3 Financial Challenges of Bundled Pricing

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The concept of bundled pricing is gaining momentum as a reimbursement model designed to address demands for better health outcomes at lower cost. Promising to deliver a standardized set of services for a fixed price with specific quality commitments will create incentives for providers to align their efforts to contain underlying costs — something that is lacking in the current fee-for-service payment system. Better alignment will focus attention on such issues as overutilization, technology choices and inadequate coordination across the care continuum, which can drive meaningful change in cost and quality. In successfully adopting this model and achieving better care at lower cost, providers face the following three main financial challenges.

1. Understanding major cost drivers
Hospitals will have to develop a better understanding of cost drivers within the boundaries of a bundle of care. Every unnecessary or suboptimal resource used means a hit to the bottom line when the organization is committed to a fixed price.  

While hospitals have implemented cost reduction initiatives in the past, for the most part, these efforts haven't addressed the real cost driver in healthcare: clinical decision-making. To successfully develop a bundled pricing model will require a better understanding of the cost drivers within diagnostic and treatment processes. This has implications for both technology and broader analytic capabilities. Providers will need to capture and analyze integrated cost and quality data, structured to provide insight into improvement opportunities. That represents a change from what is typical, because in most settings, clinical and financial systems don't interface at all. Beyond the data and IT implications, managing against a fixed price calls for an analytic capability that in many cases will need to be developed. This is a crucial step, because credible analytics are key to successfully building consensus for change.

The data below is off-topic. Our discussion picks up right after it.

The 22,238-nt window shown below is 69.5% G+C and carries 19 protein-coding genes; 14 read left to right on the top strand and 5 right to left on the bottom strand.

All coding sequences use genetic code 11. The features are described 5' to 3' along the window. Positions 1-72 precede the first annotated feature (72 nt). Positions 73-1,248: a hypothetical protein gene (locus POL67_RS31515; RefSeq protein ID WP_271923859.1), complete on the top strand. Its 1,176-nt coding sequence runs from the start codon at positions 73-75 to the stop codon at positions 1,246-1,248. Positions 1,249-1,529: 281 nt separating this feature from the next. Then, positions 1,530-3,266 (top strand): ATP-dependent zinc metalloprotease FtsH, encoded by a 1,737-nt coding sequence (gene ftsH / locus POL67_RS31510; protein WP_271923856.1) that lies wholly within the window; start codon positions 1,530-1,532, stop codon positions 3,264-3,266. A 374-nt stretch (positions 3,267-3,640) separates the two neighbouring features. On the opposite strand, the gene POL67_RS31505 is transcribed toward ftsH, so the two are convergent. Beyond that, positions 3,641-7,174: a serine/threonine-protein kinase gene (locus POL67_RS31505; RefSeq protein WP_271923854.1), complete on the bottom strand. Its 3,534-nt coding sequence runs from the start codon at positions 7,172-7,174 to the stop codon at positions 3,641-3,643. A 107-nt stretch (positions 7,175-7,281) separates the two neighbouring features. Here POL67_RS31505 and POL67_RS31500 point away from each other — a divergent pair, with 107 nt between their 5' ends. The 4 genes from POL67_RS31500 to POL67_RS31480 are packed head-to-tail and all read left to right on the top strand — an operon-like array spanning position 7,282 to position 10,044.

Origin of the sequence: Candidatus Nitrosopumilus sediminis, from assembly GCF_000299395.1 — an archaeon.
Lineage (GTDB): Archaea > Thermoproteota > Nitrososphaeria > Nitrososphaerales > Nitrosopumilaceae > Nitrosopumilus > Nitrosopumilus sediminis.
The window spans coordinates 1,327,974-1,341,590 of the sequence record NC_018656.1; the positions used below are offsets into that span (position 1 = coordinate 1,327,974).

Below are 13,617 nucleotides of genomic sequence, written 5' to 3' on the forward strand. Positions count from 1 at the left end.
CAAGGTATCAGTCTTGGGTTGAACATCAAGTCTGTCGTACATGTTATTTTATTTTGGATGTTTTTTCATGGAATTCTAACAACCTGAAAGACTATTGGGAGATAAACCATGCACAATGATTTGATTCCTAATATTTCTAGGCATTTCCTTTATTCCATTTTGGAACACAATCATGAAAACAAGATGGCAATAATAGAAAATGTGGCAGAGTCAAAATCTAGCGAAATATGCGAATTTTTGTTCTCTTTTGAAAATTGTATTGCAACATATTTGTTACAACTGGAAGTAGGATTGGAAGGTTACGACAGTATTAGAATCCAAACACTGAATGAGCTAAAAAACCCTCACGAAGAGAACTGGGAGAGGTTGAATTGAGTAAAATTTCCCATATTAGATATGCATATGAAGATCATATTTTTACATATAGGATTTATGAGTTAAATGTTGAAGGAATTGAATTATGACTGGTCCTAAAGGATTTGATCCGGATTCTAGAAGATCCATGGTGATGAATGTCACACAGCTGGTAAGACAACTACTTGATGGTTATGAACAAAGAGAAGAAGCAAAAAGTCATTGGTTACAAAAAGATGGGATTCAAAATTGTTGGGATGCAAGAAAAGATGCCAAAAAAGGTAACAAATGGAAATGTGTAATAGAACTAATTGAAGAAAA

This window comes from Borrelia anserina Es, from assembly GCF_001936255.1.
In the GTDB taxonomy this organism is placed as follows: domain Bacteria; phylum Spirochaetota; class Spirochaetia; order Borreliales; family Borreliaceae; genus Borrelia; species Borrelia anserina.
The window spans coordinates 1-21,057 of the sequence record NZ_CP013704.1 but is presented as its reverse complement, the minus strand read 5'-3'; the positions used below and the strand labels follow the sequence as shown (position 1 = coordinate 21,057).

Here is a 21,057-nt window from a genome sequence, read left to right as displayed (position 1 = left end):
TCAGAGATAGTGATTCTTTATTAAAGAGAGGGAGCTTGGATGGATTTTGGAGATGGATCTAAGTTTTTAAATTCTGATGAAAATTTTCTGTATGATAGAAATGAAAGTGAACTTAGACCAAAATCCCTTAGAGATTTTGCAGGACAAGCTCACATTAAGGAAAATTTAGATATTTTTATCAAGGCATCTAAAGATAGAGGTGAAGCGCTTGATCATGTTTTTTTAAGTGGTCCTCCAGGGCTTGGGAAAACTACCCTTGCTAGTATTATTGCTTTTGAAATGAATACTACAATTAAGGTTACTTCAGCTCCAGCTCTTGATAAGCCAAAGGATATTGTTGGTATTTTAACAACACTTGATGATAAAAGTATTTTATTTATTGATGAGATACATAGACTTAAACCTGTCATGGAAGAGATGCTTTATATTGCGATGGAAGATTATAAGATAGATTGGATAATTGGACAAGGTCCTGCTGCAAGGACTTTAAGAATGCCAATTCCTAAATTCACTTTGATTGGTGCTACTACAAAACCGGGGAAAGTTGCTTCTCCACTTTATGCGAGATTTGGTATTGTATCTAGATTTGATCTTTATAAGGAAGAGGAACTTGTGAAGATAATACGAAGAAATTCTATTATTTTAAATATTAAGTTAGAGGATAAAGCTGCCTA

2. Better predictive care
Providers interested in developing bundled pricing will need to develop a systematic way to capture, represent and replicate what they learn about efficient clinical decision-making across the organization. Predictive care paths will allow them to do this.  

A predictive care path defines the critical actions and decision points across a patient's course of medical treatment. When optimally developed, care paths can provide the much needed link between clinical activities and their associated costs. They offer a tool that hospitals can use to gain control of their core production process, using data to collaboratively lower costs and improve outcomes.

3. Real-time reporting, monitoring and accountability

One of the profound changes implied by bundled pricing is the need for providers to routinely monitor utilization and outcomes, by diagnosis and by physician. To do this, both financial and clinical outcomes must be reported on a timely basis and presented in ways that clinicians can easily understand. Such reports will serve as a basis for dialogue about variances from financial and quality targets. These reports should also indicate whether charges and costs of treatment, by physicians in aggregate and individually, are in line with expectations. And, this reporting must happen on a real-time or near real-time basis in order to ensure that variation can be addressed in a timely manner.